In Honduras, there is great potential of untapped indigenous renewable energy resources. Due to the likely long-term trend of high oil prices, such resources could be developed at competitive prices. However, except for the large hydro projects, the potential for the development of renewable energy is yet to be explored.[2]

The renewable energy use and potential in Honduras - hydro, wind, solar, biomass and geothermal - is described in more detail in the article Renewable energy in Honduras.

Energy efficiency[edit]

Honduras has a very large potential for developing energy efficiency programs. Large improvements could be made in the areas of air conditioning for both the residential and commercial sectors, where the implementation of measures in the area of demand management and the rational use of energy could prevent unplanned blackouts.[2]

Some progress has been made recently under the Generación Autónoma y Uso Racional de Energía Eléctrica (GAUREE) project, financed by the European Union between 2000 and 2007. The GAUREE 2 project aims at increasing the use of energy-efficient Compact fluorescent lamps (CFLs), lowering the consumption of energy by 50 million kW·h per year. The plan of action includes giving away, in a three-phased operation, a free 20 W CFL bulb to 800,000 households (the majority of Honduran households still use inefficient 60 W, 75 W, and 100 W bulbs).[2]

The Inter-Institutional Group for the Efficient Use of Energy (GIURE) has set out a plan with the objective of reducing national electricity demand by 100 MW in 2008. This would entail an 8 percent reduction of the maximum demand forecast by ENEE. Some of the main activities included in GIURE’s program are: promotion of gas stove use, use of clean development mechanisms (CDM), educational campaigns, efficiency in he industrial and commercial sectors, etc.[2]

Overview of sector history and current events[edit]

Phase I: Monopoly and hydro-based expansion[edit]

Empresa Nacional de Energía Eléctrica (ENEE) was created in 1957 by Decree 48, the Ley Constitutiva de la Empresa Nacional de Energía Eléctrica—the Constitutive Law. Its mandate was to promote the country’s electrification through the study, construction and operation of electrification works, government representation in any company in which the Government was a shareholder, and to provide assistance to any private generator or distributor that would require it.[2]

In its initial two and a half decades, the expansion of ENEE was boosted by the technical and financial support of the international financial organizations. Hydroelectric projects abounded and the transmission network expanded to incorporate all economically active areas of the country into the national grid, which was interconnected with Nicaragua (1976), Costa Rica (1982) and Panama (1986). The largest project, the hydroelectric plant of El Cajón (300 MW) on the Rio Comayagua in Central Honduras was commissioned in 1985. At that time Honduras had an installed capacity of 560 MW and a peak demand of only 220 MW.[7]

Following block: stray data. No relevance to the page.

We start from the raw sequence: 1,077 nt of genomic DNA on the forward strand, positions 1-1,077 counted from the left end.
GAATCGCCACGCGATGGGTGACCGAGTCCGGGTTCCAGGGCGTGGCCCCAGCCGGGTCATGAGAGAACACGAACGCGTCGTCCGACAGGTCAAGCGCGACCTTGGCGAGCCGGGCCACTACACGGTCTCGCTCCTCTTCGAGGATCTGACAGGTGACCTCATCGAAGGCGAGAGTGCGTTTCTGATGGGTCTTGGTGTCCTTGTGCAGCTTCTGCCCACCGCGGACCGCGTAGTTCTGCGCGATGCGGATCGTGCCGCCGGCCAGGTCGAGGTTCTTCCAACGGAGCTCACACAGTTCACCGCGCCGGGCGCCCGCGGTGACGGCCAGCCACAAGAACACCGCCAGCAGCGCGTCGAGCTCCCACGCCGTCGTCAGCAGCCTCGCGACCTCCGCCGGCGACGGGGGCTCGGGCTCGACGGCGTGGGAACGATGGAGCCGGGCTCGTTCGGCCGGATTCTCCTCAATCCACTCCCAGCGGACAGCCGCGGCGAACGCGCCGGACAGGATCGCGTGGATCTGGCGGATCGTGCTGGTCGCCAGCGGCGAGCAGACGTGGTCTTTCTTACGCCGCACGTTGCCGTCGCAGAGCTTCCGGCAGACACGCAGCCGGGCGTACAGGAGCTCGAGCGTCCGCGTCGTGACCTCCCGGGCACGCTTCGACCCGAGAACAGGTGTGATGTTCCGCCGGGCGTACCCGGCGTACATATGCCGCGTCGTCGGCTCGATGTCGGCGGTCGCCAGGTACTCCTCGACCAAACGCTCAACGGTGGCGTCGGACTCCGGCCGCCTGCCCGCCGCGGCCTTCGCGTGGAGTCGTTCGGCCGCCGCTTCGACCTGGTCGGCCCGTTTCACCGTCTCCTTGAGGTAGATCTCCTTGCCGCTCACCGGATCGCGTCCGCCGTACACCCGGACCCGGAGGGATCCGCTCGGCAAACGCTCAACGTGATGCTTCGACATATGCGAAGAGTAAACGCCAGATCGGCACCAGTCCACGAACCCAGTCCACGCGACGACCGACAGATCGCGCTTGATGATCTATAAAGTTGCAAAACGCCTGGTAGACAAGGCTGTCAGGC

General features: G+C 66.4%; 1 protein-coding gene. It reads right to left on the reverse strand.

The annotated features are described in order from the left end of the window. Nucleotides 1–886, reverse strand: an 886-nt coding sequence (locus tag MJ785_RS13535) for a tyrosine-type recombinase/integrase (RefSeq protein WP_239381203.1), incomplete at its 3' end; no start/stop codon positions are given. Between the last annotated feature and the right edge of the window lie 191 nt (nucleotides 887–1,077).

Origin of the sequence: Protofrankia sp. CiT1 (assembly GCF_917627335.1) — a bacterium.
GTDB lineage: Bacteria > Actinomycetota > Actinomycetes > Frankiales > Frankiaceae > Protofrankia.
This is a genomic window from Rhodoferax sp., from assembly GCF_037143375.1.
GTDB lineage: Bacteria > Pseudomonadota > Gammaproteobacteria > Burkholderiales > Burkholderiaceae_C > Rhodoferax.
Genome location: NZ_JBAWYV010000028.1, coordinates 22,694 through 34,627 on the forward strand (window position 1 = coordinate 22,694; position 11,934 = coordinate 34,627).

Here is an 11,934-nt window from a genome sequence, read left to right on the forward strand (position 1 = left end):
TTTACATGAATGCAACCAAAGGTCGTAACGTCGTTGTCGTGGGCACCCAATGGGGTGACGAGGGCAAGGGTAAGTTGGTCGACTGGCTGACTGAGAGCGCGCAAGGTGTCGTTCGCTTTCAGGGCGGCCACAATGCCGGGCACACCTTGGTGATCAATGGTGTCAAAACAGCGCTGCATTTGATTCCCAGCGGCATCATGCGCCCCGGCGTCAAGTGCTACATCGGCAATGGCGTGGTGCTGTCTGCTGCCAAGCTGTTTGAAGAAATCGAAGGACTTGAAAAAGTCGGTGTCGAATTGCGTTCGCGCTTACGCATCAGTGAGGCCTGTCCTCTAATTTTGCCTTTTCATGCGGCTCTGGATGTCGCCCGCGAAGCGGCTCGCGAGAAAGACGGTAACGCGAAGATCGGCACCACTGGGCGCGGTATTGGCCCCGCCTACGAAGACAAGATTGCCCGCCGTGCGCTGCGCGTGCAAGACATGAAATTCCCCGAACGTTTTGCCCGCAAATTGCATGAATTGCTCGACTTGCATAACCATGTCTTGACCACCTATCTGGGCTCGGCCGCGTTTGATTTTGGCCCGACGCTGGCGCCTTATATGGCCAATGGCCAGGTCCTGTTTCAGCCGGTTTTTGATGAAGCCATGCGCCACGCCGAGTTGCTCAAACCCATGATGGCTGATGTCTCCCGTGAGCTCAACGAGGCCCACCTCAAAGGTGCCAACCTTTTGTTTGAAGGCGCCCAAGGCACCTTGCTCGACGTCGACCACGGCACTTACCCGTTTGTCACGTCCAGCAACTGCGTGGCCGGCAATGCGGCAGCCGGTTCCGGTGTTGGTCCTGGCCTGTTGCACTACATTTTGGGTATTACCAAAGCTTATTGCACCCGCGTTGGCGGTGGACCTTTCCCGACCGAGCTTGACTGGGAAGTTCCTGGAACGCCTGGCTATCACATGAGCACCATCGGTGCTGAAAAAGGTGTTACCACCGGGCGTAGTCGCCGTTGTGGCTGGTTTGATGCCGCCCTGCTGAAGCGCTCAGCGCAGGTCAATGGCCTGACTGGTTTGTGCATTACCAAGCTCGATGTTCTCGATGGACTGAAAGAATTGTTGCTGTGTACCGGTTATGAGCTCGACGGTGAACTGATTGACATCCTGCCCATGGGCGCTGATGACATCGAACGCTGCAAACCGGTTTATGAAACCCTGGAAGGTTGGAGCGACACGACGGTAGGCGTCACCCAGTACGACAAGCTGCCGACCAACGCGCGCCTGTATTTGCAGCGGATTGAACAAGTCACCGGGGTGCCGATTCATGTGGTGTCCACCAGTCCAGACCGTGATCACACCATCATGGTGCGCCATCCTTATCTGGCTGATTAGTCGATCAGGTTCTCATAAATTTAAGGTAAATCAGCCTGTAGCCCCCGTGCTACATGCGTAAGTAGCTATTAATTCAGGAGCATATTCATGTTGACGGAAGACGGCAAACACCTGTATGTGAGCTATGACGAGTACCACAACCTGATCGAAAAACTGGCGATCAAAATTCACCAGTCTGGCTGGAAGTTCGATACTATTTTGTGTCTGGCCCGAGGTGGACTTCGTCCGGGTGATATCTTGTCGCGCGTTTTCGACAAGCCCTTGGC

The demand growth projections did not materialize, which left the country with a large excess capacity and ENEE with a heavy debt burden. As a result, the existing thermal power plants were not well maintained. When demand eventually caught up and a severe drought occurred, many of the thermal plants were inoperational, leading to a severe energy crisis in 1993.[2]

Phase II: 1994 Electricity Law and the resurgence of fossil fuels[edit]

1994 Electricity Law[edit]

The 1994 new Electricity Law, passed under the administration of President Carlos Roberto Reina, was born as a response to the crisis. It contained the provisions for the establishment of a competitive power market (vertical unbundling, freedom of entry to all sector activities, open access to transmission and distribution networks, and freedom of choice for large users); the separation of the roles of policymaking, regulation, and provision of electricity services; application of cost-recovery tariffs and targeted subsidies; and private provision of electricity services.[2]

The establishment of the new competitive market failed: the distribution networks were not unbundled and privatized, and ENEE continued operating as a vertically integrated state-owned enterprise that maintained its central role in energy planning and policy making. In addition, the principles of cost covering tariffs and targeted subsidies were not properly implemented due both to inadequate political commitment and to an important dependency on imported oil for power generation, which led to high and volatile generation prices that were not passed on to retail tariffs.[2]